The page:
By Kaley Burns
Although some people thrive in a more challenging climate and geography, there’s no arguing that at higher elevations, you start taking in less oxygen per breath. Altitude sickness is actually a type of stress on the body and can be a big concern for travelers, and in addition, we also know there are physiological effects from living at these higher elevations.
People with underlying health issues, especially related to the lungs and heart, may find their conditions exacerbated by altitude. The available data indicate that residency at higher altitudes are associated with lower mortality from cardiovascular diseases, stroke and certain types of cancer. In contrast, mortality from COPD and lower respiratory tract infections may be greater.
It has been clinically documented that many women who move to the higher elevations, experience changes in their menstrual cycles in the first few months of living at altitude. Often, women experience increased intensity and frequency of hot flashes as well as imbalances in fluid retention. While research in this area is still limited, data monitoring the effects of altitude on stress, thyroid, adrenal and reproductive hormone axes, suggests that hormone profiles of estrogens, testosterone and progesterone all change at high altitude when compared to sea level. We have seen that, particularly in regards to progesterone levels, there is possibility of long-lasting changes in these hormone axes.
The holistic team at Big Sky Natural Health encourages an approach to healthcare that involves a comprehensive focus on the physical, emotional and mental pieces of an individual’s health through all phases of life. Optimizing a healthy balance allows for full involvement in all of the activities and elevations we search for in mountain living, which is why we’re happy to offer these tips for optimizing your wellness at altitude so you can get back to doing what you love.
Tips to Optimize Wellness at Altitude
- Keep up hydration with electrolytes: Electrolytes play a role in mood regulation, sleep, brain function and energy levels. Currently, our favorite electrolyte on the market is LMNT. Add a packet to your 40-ounce water bottle once or twice per day to keep your muscles happy and allow you to enjoy the mountain to the fullest. Water intake is advised to be half of your bodyweight in ounces. If you are physically active, it’s vital to add roughly 8-ounces for every 15 minutes of activity.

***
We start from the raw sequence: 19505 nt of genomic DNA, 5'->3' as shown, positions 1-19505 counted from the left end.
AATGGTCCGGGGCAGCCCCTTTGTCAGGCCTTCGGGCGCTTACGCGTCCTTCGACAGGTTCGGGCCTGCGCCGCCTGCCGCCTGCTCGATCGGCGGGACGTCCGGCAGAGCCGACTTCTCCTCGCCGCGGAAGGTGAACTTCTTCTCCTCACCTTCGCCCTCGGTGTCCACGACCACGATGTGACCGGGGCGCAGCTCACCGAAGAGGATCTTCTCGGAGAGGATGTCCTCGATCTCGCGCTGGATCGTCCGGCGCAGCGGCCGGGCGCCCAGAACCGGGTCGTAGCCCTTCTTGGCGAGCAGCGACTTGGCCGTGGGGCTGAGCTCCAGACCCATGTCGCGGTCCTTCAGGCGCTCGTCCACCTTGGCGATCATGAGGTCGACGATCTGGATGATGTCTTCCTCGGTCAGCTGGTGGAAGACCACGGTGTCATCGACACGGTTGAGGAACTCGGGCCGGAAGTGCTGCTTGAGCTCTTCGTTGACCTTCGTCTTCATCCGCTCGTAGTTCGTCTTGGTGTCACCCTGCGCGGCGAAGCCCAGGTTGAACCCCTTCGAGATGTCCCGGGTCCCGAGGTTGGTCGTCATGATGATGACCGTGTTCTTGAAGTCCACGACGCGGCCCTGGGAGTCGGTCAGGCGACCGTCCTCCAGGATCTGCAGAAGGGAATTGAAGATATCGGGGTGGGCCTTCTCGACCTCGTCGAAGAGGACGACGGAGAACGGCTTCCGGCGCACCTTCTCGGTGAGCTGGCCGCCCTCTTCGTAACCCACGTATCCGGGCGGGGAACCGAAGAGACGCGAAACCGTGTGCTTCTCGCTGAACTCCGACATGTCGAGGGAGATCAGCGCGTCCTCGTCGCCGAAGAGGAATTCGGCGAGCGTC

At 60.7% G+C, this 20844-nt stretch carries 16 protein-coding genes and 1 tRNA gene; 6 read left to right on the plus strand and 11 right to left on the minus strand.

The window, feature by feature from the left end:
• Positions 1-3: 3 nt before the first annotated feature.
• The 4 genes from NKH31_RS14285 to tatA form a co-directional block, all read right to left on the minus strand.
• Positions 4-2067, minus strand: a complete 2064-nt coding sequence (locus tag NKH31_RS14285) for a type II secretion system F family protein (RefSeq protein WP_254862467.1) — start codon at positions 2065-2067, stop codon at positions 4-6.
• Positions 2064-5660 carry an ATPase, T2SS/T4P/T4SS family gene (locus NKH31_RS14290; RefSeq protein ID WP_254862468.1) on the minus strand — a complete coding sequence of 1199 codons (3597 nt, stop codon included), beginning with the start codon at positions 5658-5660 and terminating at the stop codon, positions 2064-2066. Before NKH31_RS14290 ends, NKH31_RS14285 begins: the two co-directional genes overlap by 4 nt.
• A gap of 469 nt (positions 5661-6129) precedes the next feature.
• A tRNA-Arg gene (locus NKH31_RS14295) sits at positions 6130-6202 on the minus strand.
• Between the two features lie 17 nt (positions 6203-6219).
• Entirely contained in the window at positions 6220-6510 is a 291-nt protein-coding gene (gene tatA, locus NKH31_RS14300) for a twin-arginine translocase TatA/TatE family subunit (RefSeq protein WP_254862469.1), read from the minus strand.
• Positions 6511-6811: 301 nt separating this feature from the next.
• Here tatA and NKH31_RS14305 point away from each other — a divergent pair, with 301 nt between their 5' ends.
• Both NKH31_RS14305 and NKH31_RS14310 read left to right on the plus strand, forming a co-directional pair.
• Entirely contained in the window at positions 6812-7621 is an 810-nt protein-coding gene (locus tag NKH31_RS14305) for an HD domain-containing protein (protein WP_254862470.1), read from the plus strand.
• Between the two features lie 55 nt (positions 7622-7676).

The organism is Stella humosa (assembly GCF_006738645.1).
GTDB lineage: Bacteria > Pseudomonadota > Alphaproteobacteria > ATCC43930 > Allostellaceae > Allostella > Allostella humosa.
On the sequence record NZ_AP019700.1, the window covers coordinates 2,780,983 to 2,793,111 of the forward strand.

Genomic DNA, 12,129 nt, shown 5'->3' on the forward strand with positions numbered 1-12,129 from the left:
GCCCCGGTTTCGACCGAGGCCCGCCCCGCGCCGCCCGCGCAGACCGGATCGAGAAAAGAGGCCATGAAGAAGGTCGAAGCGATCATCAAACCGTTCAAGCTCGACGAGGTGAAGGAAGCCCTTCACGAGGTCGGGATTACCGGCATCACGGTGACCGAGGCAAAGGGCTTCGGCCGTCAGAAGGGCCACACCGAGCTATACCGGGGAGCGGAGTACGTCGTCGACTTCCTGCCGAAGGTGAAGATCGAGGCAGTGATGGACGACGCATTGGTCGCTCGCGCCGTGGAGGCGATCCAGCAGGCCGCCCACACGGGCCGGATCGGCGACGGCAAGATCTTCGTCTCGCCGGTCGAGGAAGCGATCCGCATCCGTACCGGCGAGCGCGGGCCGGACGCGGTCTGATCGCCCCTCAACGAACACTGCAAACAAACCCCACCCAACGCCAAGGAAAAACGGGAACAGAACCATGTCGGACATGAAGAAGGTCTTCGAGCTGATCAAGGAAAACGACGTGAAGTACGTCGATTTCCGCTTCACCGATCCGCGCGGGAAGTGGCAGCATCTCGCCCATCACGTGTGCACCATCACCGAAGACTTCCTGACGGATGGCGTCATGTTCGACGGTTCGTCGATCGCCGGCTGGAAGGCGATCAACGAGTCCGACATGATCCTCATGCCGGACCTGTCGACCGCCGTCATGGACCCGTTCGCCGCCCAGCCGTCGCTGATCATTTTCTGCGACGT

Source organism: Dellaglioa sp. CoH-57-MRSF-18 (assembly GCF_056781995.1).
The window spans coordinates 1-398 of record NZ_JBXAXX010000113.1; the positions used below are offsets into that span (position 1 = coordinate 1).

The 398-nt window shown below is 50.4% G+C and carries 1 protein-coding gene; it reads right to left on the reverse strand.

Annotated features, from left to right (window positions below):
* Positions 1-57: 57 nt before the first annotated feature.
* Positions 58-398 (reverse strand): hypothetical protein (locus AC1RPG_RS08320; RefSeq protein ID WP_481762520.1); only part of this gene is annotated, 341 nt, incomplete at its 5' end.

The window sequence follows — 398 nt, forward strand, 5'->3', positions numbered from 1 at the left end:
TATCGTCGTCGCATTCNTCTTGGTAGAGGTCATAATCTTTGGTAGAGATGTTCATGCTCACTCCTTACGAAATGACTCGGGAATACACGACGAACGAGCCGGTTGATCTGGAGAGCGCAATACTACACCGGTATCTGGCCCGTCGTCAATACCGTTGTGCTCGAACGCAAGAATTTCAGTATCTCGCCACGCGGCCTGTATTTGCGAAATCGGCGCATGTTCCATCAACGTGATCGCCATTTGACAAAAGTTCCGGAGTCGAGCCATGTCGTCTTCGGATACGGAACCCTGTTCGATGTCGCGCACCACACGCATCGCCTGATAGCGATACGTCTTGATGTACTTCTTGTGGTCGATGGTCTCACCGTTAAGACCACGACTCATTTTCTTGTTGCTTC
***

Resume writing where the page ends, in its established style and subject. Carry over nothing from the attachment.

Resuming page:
- Start early—Consume 24-ounces of water within the first 30 minutes of waking. Your body dehydrates overnight.
- IV nutrient and hydration therapy—If you know you are sensitive to hydration changes, we suggest getting a nutrient intravenous drop (IV treatment) once every four to six weeks.
- Get adequate amounts of sleep: Sleep disturbances are common at higher elevations. If you are struggling to sleep, check your caffeine intake and try improving sleep hygiene with a dark room, white noise or calming essential oils such as lavender.
- Magnesium is great for helping promote optimal sleep. Current research shows that magnesium can help the body relax to help improve disruption and even insomnia. Magnesium supports hormone synthesis and helps to normalize the action of progesterone on the central nervous system.
- Boost your nutrient intake: More oxidative stress requires more antioxidants, found in items such as broccoli, spinach, carrots, artichokes, cabbage, asparagus, radish, sweet potatoes, squash, berries and kale. Foods such as bananas, avocados, spinach, greek yogurt and kale are all high in potassium which can help mitigate some of the effects of altitude.
- Another favorite way to support your nutrition and help with hydration levels is consuming bone broth. Full of amino acids, this helps the body to produce and process hormones to keep a healthy balance.
- Recruit quality supplementation as needed: Iron is one of the most intricate nutrients to check when living and recreating at higher altitudes. It also plays a role in estrogen metabolism. Adding vitamin C increases iron absorption and helps to balance adrenal hormones to make us more resilient to stressors.
- Nitric Oxide/Beets: I recommend utilizing NEO40 or SuperBeets supplements to support nitric oxide production. Research has found that optimal nitric oxide levels are key to improving high altitude function.
- N-Acetyl-Cysteine (NAC): An amazing addition that supports liver health (to process hormones), immune function, hormone balance, acts as an antioxidant, is anti-inflammatory and supports regular circulation.
- Go lower or seek support if necessary: Don’t wait too long to seek medical attention if your health is struggling as you adapt and live at altitude. If needed, make arrangements to sleep at a lower elevation.This has been found to help the body adjust more optimally and can allow you to still enjoy life in the mountains!
The information provided should not be used for diagnosing or treating a health problem or disease, and those seeking personal medical advice should consult with a licensed physician. Always seek the advice of your doctor or other qualified health provider regarding a medical condition.